It is a radical and necessary act to love ourselves and each other enough to create the changes we need.
Neighborhood Birth Center emerged out of the stories, frustrations, and longings of people and families who are usually not centered in the design of health care spaces: Black, Brown, and Indigenous, youth, immigrant, LGBTQ+, low-income and others. We recognize that in our vision and design of the space we must center the physical, emotional, and spiritual healing and care for people at the margins. We do this with joy, because everyone belongs here.
“Belonging means more than just being seen. Belonging entails having a meaningful voice and the opportunity to participate in the design of social and cultural structures. Belonging means having the right to contribute to, and make demands on, society and political institutions.
Belonging is more than just feeling included. In a legitimate democracy, belonging means that your well-being is considered and your ability to design and give meaning to its structures and institutions is realized.” -john powell
In our commitment to establishing a freestanding birthing center in Boston, we do not subscribe to health equity work that merely “services” communities of color, while staying apolitical, maintaining the status quo, or exacerbating inequity. There are traumatizing patterns of racial inequities in birth outcomes and pregnancy care in the US, and in Boston. Racism (a system of advantage) is the root cause of inequities across health outcomes and in outcomes in education, housing, food, criminal justice, and the economy. “Racism… saps the strength of the whole society through the waste of human resources." Truthfully, the existing pregnancy care system in the US is not working well for most people - from poor physical outcomes to low patient satisfaction with birthing people feeling disempowered and not well cared for. Too often the response to inequity is to create programs designed to include or accommodate “diverse” people within the existing (broken) system rather than to acknowledge that the system was only designed to serve some.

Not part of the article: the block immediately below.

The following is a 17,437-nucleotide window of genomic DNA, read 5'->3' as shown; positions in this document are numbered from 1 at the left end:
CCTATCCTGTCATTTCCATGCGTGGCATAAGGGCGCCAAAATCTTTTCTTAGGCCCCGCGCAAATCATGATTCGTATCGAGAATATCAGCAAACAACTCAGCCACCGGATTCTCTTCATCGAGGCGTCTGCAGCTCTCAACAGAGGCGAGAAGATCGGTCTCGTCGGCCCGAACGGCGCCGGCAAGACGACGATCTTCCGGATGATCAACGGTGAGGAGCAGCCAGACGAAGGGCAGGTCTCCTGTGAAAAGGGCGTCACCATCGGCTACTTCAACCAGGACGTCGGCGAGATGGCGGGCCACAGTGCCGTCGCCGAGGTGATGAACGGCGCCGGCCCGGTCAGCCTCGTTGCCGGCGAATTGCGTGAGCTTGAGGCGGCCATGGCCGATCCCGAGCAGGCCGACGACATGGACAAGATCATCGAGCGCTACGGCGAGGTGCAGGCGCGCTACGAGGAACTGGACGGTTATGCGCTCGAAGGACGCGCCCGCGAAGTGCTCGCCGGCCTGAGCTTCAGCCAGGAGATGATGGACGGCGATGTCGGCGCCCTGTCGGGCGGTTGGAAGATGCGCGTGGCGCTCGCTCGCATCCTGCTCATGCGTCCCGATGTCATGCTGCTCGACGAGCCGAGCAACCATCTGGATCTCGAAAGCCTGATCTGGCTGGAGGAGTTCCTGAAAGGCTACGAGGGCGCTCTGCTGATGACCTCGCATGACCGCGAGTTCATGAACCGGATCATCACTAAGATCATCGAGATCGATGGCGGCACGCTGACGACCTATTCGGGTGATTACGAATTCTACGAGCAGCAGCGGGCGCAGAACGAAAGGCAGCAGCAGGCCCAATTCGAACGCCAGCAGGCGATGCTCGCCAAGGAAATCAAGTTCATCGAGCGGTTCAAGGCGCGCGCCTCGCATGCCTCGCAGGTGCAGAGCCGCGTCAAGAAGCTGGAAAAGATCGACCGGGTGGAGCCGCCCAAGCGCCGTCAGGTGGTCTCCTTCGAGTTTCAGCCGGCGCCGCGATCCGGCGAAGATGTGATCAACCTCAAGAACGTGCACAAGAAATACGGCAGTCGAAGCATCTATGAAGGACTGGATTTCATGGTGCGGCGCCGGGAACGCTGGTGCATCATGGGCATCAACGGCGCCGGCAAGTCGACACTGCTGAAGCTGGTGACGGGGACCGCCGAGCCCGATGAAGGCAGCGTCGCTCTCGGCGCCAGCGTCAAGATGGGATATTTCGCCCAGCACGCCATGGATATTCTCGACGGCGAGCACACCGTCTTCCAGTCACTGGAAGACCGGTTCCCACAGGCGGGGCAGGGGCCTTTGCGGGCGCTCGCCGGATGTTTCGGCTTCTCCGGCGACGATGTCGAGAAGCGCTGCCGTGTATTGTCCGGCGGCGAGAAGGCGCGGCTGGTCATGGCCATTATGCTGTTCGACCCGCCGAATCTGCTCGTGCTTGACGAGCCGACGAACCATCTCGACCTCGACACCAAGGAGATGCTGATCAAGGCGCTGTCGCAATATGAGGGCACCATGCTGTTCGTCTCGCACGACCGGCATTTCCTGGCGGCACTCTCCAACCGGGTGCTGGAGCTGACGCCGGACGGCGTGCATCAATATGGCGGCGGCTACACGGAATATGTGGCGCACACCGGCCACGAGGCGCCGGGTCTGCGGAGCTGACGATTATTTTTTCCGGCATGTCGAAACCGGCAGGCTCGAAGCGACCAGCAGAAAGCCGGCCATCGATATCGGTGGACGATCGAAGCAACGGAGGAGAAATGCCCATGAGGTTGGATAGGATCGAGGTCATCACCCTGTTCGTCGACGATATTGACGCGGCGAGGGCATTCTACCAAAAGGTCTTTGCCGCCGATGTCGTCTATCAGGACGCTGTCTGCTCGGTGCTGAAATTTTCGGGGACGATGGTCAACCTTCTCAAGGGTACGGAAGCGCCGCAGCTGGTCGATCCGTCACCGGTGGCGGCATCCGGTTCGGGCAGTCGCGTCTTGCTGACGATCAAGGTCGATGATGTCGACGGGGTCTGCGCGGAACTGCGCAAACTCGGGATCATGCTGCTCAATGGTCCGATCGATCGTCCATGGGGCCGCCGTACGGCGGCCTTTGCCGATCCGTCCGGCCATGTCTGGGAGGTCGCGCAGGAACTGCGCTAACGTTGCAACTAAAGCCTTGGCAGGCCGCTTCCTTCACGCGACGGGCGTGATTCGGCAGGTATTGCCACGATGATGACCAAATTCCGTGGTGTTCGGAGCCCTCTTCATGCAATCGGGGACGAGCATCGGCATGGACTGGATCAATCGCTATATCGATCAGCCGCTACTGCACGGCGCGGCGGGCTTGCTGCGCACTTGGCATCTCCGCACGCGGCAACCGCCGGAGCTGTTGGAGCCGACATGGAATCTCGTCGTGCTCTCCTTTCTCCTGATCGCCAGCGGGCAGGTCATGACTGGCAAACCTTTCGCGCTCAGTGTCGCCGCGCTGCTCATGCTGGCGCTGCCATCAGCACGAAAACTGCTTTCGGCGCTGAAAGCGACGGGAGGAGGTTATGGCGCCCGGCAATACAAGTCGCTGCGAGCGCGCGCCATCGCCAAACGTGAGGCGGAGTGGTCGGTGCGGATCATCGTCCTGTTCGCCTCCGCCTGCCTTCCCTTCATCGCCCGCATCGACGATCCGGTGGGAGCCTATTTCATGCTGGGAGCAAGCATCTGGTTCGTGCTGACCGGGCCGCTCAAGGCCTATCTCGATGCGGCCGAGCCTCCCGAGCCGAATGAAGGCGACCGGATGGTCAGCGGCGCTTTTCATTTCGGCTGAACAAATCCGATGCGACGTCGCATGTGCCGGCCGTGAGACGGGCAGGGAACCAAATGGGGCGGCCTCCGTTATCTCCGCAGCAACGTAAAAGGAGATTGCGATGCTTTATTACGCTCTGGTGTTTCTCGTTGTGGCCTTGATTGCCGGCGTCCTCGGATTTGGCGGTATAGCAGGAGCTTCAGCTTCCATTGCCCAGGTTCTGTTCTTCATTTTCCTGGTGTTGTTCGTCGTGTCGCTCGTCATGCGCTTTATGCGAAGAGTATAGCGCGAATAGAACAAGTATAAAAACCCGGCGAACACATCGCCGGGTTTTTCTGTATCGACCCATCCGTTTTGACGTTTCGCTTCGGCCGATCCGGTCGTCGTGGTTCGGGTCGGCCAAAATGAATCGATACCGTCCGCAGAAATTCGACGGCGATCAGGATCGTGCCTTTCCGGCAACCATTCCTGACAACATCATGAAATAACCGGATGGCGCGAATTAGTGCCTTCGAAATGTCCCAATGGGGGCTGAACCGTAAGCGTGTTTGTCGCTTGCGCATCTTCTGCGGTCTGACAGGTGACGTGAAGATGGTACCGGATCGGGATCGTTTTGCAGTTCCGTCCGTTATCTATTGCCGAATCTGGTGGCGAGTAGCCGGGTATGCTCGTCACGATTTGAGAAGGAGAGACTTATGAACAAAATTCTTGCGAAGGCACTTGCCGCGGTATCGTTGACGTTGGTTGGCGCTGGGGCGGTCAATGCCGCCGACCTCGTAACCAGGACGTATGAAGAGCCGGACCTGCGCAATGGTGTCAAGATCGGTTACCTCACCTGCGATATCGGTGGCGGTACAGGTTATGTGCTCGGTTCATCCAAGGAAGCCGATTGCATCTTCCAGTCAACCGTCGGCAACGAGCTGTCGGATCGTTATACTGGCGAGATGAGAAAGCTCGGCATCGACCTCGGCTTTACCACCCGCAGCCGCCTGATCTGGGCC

Birth equity was first defined by Dr. Joia Crear Perry and the National Birth Equity Collaborative as “the assurance of the conditions for optimal births for all people, with a willingness to address racial and social inequities in a sustained effort.” To our knowledge, few birth centers in the country have been explicitly designed to advance equity - in organizational process and in birth outcomes. Our unique focus on developing a birth center as a means of furthering social and racial justice is an innovation with the power to significantly improve health outcomes in Boston, as well as advance birth centers, midwifery, and public health towards equity.